Virginia Community College Hopes New Tech Center Will Deliver Needed Skills

The center, part of a public-private partnership, will offer training and certification in such areas as 3–D printing, fiber optic cable technology and drone building.

by Cathy Jett, The Free Lance-Star, Fredericksburg, Va. / June 8, 2017 0
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(TNS) -- Virtual sparks flew as Gary Seal demonstrated the proper welding technique using a portable simulator at Germanna Community College’s new Fredericksburg Center for Advanced Technology.

 

Students can use it to practice over and over without the risk of burning themselves or wasting supplies until they master the necessary smooth and slow movement, the GCC technical training consultant said during Tuesday’s grand opening for what will be known as FredCAT.

Welding is one of a number of apprenticeships that the facility at 1315 Central Park Blvd. will offer in its classrooms and labs beginning in late August or early September. It also will offer training and certification in such areas as 3–D printing, fiber optic cable technology and drone building.

In addition, FredCAT will rent incubator spaces for startups and a Makerspace where students and entrepreneurs can design, prototype, collaborate and hold meetings to support local technology and manufacturing startups. There’ll be a “repair café” where people who are building or repairing high-tech equipment can work together, and there’s a possibility that summer camps for children will be available next year.

“We also want to have job fairs for employers who are looking for these skills,” said Martha O’Keefe, associate vice president for Workforce and Professional Development at the Germanna Community College Center for Workforce and Community Education.

Germanna decided to open a Center for Advanced Technology in Fredericksburg because there wasn’t one in this part of the area that the community college serves, President David Sam said before cutting the ribbon to the new facility.

“We have the Daniel Center in Culpeper, but people in Fredericksburg think it’s a long way away,” he said to attendees’ laughter.

Sam added that city officials were thinking along the same lines, and City Council and the Fredericksburg Economic Development Authority each voted to provide $125,000 for the center in $25,000 installments over five years. That, and other state and federal grants, helped make the center possible at a time when Germanna was facing a $1 million less in funding than the previous year.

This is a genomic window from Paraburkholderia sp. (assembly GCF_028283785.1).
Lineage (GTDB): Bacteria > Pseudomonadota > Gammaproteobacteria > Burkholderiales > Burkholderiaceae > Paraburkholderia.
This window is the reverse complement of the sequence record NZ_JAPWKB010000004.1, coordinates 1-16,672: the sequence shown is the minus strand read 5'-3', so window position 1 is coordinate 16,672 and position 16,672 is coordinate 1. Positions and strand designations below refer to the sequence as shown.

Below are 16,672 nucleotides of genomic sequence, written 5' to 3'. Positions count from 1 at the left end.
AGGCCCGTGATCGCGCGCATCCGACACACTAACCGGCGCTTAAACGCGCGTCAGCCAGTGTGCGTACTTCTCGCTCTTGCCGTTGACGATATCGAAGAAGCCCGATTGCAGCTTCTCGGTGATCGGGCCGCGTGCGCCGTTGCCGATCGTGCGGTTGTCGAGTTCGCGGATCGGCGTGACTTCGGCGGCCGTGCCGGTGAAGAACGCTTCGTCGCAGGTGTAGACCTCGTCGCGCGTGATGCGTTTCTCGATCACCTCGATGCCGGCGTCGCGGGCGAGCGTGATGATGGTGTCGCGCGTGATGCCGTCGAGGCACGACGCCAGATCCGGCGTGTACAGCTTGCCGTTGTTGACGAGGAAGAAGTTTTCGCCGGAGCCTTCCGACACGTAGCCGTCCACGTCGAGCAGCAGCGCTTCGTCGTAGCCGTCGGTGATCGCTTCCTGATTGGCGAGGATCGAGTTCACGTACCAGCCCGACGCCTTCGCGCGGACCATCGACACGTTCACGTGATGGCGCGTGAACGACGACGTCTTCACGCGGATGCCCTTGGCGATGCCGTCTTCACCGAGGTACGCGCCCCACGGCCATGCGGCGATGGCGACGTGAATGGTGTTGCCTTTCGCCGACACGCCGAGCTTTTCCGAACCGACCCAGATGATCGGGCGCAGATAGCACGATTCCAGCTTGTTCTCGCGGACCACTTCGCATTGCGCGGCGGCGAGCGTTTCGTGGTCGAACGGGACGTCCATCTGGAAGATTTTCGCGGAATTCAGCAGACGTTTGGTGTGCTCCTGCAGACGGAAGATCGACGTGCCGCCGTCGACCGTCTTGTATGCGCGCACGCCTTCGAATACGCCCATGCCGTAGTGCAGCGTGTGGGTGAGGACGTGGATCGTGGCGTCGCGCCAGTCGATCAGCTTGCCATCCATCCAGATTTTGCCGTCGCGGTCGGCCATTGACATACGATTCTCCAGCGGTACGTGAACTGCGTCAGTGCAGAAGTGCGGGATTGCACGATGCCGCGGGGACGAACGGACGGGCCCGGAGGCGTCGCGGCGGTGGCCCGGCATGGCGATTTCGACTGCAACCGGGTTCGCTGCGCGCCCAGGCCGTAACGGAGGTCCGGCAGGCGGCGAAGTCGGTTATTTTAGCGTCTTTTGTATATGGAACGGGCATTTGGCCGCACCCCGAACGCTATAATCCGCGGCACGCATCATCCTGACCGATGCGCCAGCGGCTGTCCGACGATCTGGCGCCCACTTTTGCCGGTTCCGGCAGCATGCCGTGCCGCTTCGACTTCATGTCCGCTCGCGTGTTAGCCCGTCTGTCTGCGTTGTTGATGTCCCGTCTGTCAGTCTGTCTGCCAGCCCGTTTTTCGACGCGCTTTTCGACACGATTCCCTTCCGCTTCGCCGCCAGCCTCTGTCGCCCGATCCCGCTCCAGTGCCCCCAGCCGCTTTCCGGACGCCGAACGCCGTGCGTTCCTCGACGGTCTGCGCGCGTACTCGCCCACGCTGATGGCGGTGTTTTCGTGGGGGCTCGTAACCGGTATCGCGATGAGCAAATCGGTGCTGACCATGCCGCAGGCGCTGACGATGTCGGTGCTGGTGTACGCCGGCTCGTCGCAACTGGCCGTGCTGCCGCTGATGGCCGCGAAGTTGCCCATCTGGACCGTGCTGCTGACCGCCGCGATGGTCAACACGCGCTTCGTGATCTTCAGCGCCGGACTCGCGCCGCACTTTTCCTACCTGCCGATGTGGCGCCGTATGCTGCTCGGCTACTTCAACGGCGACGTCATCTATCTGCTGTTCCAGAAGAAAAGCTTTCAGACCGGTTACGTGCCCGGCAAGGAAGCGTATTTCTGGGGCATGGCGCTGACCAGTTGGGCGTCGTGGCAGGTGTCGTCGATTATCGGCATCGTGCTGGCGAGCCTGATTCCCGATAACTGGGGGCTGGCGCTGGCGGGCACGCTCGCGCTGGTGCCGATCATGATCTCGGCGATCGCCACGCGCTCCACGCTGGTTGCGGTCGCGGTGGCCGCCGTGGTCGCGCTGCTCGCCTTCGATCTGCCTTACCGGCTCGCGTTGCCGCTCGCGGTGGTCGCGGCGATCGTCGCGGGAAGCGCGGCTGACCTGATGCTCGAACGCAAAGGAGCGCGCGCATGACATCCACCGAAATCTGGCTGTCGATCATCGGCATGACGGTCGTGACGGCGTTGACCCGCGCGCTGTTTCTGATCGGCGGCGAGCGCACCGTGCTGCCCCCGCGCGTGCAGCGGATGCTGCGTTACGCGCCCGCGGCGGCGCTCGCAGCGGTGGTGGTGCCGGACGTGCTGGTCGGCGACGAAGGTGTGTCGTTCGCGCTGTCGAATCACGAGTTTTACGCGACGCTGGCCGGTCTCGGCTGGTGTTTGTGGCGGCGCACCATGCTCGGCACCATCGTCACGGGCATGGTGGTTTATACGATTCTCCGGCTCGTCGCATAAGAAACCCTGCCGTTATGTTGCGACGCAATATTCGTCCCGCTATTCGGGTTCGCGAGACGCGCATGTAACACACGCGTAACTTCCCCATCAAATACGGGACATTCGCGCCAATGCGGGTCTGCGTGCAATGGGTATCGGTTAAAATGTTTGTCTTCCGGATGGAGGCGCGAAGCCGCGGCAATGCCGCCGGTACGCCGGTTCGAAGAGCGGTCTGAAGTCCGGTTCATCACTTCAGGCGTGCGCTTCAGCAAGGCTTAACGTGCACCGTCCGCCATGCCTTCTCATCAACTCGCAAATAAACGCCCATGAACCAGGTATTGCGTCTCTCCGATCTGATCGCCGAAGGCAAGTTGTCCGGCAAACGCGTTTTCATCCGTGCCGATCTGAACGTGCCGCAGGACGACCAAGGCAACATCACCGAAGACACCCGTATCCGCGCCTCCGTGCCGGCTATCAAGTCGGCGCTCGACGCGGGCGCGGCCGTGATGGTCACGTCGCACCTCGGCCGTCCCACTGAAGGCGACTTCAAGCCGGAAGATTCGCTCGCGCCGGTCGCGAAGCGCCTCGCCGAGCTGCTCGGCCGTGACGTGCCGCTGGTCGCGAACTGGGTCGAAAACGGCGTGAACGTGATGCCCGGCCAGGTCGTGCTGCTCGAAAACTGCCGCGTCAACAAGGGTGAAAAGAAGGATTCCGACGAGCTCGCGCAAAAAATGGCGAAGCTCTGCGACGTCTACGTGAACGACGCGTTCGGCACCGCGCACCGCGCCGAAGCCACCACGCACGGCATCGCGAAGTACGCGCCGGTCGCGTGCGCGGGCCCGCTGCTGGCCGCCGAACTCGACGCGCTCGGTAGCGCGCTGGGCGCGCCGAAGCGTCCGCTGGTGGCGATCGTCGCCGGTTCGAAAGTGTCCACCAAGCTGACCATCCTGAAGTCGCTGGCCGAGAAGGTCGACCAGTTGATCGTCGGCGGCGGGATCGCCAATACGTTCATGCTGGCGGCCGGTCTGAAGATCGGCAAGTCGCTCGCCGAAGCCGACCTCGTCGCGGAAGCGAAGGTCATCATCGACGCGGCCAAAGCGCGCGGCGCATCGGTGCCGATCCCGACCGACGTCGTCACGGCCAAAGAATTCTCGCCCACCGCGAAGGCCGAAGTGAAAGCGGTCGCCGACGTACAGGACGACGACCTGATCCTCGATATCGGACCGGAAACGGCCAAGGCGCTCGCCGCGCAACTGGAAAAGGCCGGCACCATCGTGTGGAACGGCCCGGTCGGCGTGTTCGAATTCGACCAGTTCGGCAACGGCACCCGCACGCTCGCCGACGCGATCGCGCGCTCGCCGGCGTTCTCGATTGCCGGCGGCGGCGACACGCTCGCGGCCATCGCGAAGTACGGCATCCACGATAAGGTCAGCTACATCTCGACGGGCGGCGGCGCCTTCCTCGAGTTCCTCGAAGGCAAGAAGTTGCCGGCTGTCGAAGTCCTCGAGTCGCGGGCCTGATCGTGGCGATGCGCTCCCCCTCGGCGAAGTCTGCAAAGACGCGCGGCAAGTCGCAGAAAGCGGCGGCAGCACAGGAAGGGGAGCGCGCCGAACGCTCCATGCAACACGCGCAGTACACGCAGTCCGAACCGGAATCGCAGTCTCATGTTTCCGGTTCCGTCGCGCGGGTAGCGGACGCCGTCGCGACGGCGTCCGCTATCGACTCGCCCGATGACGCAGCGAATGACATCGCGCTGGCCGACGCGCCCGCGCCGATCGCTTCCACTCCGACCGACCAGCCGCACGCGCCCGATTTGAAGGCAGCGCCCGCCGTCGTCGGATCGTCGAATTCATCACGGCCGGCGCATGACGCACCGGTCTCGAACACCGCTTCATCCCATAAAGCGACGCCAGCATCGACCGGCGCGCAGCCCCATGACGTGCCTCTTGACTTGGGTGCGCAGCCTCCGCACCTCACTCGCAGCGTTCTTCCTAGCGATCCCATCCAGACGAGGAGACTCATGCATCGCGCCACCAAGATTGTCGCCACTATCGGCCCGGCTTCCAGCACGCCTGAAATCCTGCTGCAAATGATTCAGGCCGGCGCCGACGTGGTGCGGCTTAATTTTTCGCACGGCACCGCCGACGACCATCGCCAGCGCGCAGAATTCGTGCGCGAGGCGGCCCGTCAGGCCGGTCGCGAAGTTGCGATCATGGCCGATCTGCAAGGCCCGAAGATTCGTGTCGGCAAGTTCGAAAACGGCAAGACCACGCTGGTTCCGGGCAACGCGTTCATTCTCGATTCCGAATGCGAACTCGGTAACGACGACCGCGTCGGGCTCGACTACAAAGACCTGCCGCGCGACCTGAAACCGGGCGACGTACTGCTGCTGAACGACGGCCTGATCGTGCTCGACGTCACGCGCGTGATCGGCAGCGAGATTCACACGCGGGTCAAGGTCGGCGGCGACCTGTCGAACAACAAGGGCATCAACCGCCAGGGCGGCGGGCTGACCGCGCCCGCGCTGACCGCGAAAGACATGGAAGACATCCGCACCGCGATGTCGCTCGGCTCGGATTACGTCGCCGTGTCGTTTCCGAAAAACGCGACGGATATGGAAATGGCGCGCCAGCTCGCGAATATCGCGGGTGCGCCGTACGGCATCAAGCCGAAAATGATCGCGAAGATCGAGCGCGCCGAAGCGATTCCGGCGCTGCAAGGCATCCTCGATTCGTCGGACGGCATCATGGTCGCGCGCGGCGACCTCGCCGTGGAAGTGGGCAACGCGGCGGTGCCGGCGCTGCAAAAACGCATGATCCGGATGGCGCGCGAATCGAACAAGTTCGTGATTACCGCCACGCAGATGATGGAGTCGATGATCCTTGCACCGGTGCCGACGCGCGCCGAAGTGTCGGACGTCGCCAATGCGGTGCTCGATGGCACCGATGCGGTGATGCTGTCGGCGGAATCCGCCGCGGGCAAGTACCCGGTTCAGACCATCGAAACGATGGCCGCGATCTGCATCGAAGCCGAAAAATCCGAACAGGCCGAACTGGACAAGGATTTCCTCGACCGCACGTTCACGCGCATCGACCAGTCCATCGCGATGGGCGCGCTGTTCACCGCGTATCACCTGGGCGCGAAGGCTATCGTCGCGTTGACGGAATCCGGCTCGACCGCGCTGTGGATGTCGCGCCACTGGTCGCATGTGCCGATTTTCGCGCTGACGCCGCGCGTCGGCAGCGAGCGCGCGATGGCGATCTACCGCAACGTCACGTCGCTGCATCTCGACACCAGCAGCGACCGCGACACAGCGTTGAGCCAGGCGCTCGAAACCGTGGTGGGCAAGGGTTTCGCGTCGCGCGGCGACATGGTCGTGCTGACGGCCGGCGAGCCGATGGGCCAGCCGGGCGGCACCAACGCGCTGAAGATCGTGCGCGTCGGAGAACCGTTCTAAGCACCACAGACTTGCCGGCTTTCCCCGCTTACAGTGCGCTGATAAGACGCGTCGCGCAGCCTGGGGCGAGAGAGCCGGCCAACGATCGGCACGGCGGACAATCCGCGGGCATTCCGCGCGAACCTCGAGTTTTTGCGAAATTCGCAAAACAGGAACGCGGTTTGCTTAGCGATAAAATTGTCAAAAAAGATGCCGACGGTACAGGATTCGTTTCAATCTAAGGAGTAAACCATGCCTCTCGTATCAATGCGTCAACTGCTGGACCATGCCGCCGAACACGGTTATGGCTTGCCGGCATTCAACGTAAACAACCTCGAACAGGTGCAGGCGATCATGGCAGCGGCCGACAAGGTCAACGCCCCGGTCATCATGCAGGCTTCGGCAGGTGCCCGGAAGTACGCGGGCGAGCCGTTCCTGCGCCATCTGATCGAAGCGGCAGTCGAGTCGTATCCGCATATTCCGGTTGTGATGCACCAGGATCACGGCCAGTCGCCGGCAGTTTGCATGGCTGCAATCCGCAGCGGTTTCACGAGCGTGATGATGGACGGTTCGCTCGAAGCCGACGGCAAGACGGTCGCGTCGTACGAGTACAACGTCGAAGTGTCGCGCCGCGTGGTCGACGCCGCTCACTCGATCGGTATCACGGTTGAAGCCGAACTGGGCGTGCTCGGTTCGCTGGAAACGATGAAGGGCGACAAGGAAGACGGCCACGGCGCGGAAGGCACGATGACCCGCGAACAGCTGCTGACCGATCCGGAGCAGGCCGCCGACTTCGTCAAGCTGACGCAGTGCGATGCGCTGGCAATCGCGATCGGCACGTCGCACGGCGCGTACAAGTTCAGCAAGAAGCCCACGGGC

“So here were are now at the Fredericksburg Center for Advanced Technology, where you’ll find old-fashioned trades like masonry and plumbing, which by the way pay very well,” he said, “as well as new as 3-D printing and modeling and drones.”

Mayor Mary Katherine Greenlaw called FredCAT “a wonderful collaborative partnership,” and congratulated everyone involved.

“There is little [that’s] more important today for our community than workforce development,” she said. “Not only do we owe it to our citizens to give them every opportunity to develop or retrain themselves, we also owe it to our community to have the workforce in place that we need to attract the businesses that we want.”

FredCAT also fits into City Council’s new vision plan, which includes an emphasis on lifelong learning, Greenlaw said.

Virginia, like a number of other states, has begun focusing on careers in trades and other occupations that require more than a high school diploma but less than a bachelor’s degree, said Craig Herndon, the Virginia Community College System’s vice chancellor for Workforce Development. These tend to be middle-class jobs that pay, on average, $58,000.

“It’s probably not news to you that about 175,000 jobs in Virginia go vacant each year,” he said. “Every day they go vacant, Virginia has missed out on income; every day they go vacant, Virginia businesses go absent the skills they need to be successful; and for a state government guy like I am, every day they go vacant, Virginia misses out on income tax that fuels our government.”

Herndon noted that while other community colleges in the state also offer the types of training that FredCAT will, it is unique because of its many public/private partnerships.

Among those partnerships is the Virginia Education Center for Asphalt Technology laboratory, which was made possible through the efforts of Germanna’s Center for Workforce, the Virginia Department of Transportation and the Virginia Asphalt Association. FredCat has one set up inside its building, plus a mobile unit that can be used for outreach to sister community colleges. There’s another at Virginia Tech, where FredCAT students can transfer to complete a four-year degree in asphalt technology.

“I call it climbing the ladder of success,” said Ben Sherman, business and career coordinator at Germanna’s Daniel Technology Center in Culpeper.

©2017 The Free Lance-Star (Fredericksburg, Va.) Distributed by Tribune Content Agency, LLC.